Friday, 2 November 2018

Thankful for the privilege my parents created for me


As Pharaoh.

A thankfulness reappraised
Sometimes, I just want to appreciate and be thankful for some of the things that have become the stories of my life.
In a life filled with privilege, opportunity, good fortune and blessings, or is it sheer luck, you can only be grateful. I was watching a programme on television yesterday title Rich House, Poor House on Channel 5 which is a documentary-style reality television programme that follows two families from opposites ends of class and wealth divides swapping their homes and lives for a week to experience what the other side lives.
On an abstract level, it was just entertainment, but it was also a social anthropological study to which one can begin to relate and understand the broad spectrum of society, the depth of empathy, the ability to reflect and the willingness to adapt.
Money helps but there is more
In yesterday’s show, you saw the amazing dynamic of community and neighbourliness in what one might call the deprived, yet the absence of means did not define them as lacking in humanity, love or the sense of belonging. The lack of money is not necessarily being bereft of happiness.
On the other side, where there was hardly any neighbours and a weekly spending kitty ten times what their counterparts in the exchange had to live on, the father of the house had cut down on life as an executive for health reasons and his wife reflected on how he could have worked himself to the death and whether life would have been worth it to be a rich widow. It is not all about money.
Yet, I could see privilege and opportunity in different guises in both families, the aspirational in terms of exposure and the inspiration in terms of experience ministered to me as lessons in life.
The lessons outside classes
What amazing luxuries that accompanied my early education in an international setting of races from all ends of the world in Nigeria, I born in a foreign land and those, not of Nigerian parentage born in Nigeria, we all equal and the same without one being favoured over the other.
The daughter of the headmistress once pinched me and when I returned home to tell my parents, my dad said I should never let anyone take advantage of me, I should retaliate. So, the bully who was older and bigger came again and I did to her what she did to me, she went crying to her parents. Her father was the head of the company where my dad was a middle manager.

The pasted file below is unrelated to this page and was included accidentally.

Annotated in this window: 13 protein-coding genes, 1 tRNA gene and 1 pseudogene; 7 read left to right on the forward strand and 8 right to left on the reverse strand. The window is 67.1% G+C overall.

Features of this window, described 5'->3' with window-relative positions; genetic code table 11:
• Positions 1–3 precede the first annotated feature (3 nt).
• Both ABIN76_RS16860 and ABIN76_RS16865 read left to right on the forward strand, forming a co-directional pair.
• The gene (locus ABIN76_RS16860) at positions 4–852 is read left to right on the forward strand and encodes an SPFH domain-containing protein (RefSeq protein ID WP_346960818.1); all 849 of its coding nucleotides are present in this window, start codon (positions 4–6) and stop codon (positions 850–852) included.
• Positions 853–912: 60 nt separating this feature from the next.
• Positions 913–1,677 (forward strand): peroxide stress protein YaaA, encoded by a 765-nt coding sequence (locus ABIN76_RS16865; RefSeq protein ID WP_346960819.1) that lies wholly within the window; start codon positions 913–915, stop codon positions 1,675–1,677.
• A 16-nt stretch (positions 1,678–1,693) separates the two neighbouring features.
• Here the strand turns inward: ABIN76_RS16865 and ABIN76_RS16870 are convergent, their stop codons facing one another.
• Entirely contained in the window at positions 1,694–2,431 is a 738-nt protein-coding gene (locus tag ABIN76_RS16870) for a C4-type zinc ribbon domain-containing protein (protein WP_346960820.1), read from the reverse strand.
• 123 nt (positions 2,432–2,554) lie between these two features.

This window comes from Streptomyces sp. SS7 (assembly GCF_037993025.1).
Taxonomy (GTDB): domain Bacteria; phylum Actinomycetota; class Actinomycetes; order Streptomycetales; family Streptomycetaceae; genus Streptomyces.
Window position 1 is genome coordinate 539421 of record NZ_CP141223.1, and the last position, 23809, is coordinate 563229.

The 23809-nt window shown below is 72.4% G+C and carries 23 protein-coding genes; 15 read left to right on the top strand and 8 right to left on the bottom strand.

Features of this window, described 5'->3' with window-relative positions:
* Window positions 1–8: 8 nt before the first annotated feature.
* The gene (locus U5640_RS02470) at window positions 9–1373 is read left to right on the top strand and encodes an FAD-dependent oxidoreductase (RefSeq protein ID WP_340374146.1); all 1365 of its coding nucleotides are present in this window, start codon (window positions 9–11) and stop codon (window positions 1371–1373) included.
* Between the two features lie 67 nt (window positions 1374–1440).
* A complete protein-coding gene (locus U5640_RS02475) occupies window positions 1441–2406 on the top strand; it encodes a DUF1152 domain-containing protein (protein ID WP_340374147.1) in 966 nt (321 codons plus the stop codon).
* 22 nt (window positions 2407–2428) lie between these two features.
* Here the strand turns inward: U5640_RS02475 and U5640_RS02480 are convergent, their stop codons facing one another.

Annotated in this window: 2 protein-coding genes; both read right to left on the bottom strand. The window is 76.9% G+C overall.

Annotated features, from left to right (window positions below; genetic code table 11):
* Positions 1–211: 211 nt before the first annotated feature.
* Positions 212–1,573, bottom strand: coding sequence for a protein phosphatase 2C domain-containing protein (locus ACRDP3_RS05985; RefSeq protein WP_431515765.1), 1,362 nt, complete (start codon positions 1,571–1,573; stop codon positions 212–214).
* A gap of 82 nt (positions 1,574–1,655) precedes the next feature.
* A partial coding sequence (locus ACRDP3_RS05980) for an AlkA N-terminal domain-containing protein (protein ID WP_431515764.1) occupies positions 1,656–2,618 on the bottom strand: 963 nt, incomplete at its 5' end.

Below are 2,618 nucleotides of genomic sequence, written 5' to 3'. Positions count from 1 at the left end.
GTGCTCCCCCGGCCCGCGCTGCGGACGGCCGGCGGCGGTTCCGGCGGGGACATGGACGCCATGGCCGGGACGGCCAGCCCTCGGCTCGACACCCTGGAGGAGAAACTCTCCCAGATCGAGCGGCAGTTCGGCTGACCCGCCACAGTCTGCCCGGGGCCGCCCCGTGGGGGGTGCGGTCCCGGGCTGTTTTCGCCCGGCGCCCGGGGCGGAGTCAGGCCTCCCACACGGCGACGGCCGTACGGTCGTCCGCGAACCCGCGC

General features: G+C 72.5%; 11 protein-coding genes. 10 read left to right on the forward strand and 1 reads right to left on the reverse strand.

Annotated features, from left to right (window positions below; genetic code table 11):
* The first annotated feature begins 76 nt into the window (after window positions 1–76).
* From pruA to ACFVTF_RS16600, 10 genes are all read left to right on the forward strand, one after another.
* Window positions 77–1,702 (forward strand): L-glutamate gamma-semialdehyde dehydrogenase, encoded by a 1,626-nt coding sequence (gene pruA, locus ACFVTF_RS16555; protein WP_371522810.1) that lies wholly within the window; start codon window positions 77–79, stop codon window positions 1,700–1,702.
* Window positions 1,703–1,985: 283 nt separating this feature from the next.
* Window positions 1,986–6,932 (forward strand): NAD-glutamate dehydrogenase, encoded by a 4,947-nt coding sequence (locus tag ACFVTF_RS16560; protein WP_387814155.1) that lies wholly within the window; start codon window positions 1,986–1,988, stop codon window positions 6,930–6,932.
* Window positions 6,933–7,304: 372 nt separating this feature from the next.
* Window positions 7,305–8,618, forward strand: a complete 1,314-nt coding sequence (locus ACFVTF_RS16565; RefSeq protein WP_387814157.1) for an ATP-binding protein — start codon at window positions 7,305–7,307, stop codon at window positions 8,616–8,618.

A conversation ensued between her mother and my father, they settled on the fact that she was the bully and I refused to be bullied. She never tormented me after that and we became friends. The lasting effect of that encounter cannot be discounted.
Of privilege and access
My extra-curricular activities after school like being driven to art classes and my sister to ballet classes or when I was Pharaoh in our school’s production of Joseph and the Amazing Technicolor Dreamcoat, exemplified the richness of education unquantifiable in examination scores but trenchant in character building, self-affirmation and confidence bordering on exuberance. You find the ability to express yourself in places where normally others would be tongue-tied.
The parental quest to toughen me up and give me a sense of my cultural roots was sending me off to boarding school hundreds of miles away from home. In some ways, it was a hellish experience for the first few years, but I adapted.
I had other classmates who travelled by train from the north of Nigeria alone, catered for by strangers until they made it to school and they endured the same on their return home. I was put on a plane, there was someone to pick me up and ensure I was delivered safe and sound to the care of the housemaster. I also had relatives close by for the short holidays as well of visitors who when they came to visit their wards made it a duty to see me too.
Knowing who you are
I was raised in a bubble of sorts, an idyllic existence in Rayfield, Jos and in Tudun Wada, Kaduna, desperately shielded from many influences, though some were unavoidable due to proximity or circumstance, they became defining moments of exposure to sexual abuse, morbid fear, extreme religiosity, encounters with fetish priests and much else. All this is part of the narrative that has become my story.
In many ways, I have retained the accoutrements of privilege which have given me the various instances where I have been able to seize upon opportunities. It does not mean that I have not been visited by failure, infirmity, incapacity or misfortune, but they are not definitive of who I am, rather they are parts of the journey of life for which I have been grateful to traverse, survive and thrive.
I owe the grit and the suppleness to the exceptional upbringing I had and one more thing I would never repudiate is that I have been a child of privilege, not necessarily born with a silver spoon in my mouth, but given the tools and the means to navigate wealth and class in having both or neither without losing the quality of the person that I am. I have my wonderful parents to thank for that and I am always grateful to them.
Other members of the cast including me at different times in the musical play.



Note: All the pictures were taken of our performance of the musical, Joseph and the Amazing Technicolor Dreamcoat at the Sacred Heart Primary School, Kaduna in December 1975. I was Pharaoh of All Egypt.


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